Like the wings of a butterfly

Like the wings of a butterfly

Representative image.

Someone had nibbled on the curry plants in my earthen pots. A black and yellow striped caterpillar sat pretty on a woody branch. I was sure the pudgy fellow must have fed on my curry leaves to fatten itself. Since it was a green pupa, it hung camouflaged under a leaf. Having caught the ‘culprits’ red-handed, I tore them off the branches and flung them away without thinking. 

A week later, I was at Bannerghatta National Park. Herds of chital (a kind of deer) with their young ones greeted us. The macho stags flaunted their brand-new velvety antlers. “They shed their antlers annually. The velvety sheath on the new ones is shed, and the hard, burnished look emerges,” informed the wildlife official accompanying us. The ‘heavy-duty’ Indian bisons milled around, grazing in the meadows close-by.   

Perfectly camouflaged in cement cubbyholes, ash-coloured jungle owlets were hard to spot. There were scores of them in cozy cubicles. A pair snuggled in a single hole, retreating coyly as we gawked at them. Zakir Hussain, our loquacious escort, pointed to a metallic blue kingfisher here or a snake-necked cormorant or a rusty-hued white-headed brahmini kite there, perched on low-hanging tree branches hoping to catch sumptuous fish.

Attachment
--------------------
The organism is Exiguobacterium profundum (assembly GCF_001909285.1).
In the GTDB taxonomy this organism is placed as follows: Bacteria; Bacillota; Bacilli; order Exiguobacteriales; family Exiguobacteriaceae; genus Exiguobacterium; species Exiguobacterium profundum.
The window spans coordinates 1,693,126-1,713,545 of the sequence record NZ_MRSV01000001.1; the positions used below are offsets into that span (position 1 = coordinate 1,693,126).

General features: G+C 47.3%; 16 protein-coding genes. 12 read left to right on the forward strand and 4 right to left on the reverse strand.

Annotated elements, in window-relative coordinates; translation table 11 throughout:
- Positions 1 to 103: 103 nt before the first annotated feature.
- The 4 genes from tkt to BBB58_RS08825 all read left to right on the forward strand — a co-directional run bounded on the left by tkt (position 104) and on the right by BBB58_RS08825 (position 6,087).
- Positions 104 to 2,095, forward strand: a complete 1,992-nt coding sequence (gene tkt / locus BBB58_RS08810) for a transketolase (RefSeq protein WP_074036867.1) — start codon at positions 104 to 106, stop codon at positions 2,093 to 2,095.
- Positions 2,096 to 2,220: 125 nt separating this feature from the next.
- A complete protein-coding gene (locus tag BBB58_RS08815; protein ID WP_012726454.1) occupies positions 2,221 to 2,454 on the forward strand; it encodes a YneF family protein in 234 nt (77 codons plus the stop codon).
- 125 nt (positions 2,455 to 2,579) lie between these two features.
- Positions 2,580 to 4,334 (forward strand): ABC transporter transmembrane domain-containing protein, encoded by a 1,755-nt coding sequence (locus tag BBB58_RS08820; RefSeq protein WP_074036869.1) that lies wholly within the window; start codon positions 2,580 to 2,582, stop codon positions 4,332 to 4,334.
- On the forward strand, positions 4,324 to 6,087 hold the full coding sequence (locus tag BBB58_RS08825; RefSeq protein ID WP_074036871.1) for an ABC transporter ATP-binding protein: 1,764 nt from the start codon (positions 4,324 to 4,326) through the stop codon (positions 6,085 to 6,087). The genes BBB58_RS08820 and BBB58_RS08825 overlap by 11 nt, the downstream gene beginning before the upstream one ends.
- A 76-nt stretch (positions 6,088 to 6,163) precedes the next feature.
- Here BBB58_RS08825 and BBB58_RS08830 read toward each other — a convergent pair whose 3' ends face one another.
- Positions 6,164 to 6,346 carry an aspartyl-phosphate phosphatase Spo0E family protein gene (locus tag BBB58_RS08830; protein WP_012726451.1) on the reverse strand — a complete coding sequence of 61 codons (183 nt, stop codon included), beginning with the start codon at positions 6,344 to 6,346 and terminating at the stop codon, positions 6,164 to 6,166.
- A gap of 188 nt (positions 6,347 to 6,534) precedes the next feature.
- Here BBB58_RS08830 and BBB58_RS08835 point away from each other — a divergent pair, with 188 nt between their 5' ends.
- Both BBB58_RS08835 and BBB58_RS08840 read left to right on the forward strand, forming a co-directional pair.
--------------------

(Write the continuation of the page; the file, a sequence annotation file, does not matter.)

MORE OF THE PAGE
Post a hearty breakfast, the sloth bears were lying helter-skelter snoozing in the January sun. Some of them were being tended to by wildlife SOS volunteers. An NGO has been working tirelessly to rehabilitate these adorable teddy bear-like creatures rescued from kalandars, the traditional bear trainers.  

A young male tiger stood in our path as we moved further ahead. Barely a few meters away, our guide stood staring at another wild tiger as it trudged up majestically behind the electric fence. “He is aching for a fight with his wild rival and had attacked the fence separating the two a few days back,” Hussain told us, showing us a fresh gash over the tiger’s eye. The magnificent cat looked ominous as it brushed hard against our jeep. 

Moving from the ferocious to the gentle, the butterfly section was teeming with the winged beauties in such breath-taking colour combinations, avariciously flitting from one flower to another. Inadvertently doing what they do best, cross-pollinate. “Oh, this is probably the same species of caterpillar that I had uprooted from their cozy habitat on my curry plants and in turn, unwittingly, risked their lives,” I bristled at my insensitivity as I recognised the tiger moth at the breeding facility. I would never do that again, I resolved. With a tinge of regret, I revisited the lyrics of Queen’s The Show Must Go On— “My soul is painted like the wings of a butterfly; Fairy tales of yesterday grow but never die; I can fly, my friends; The show must go on…”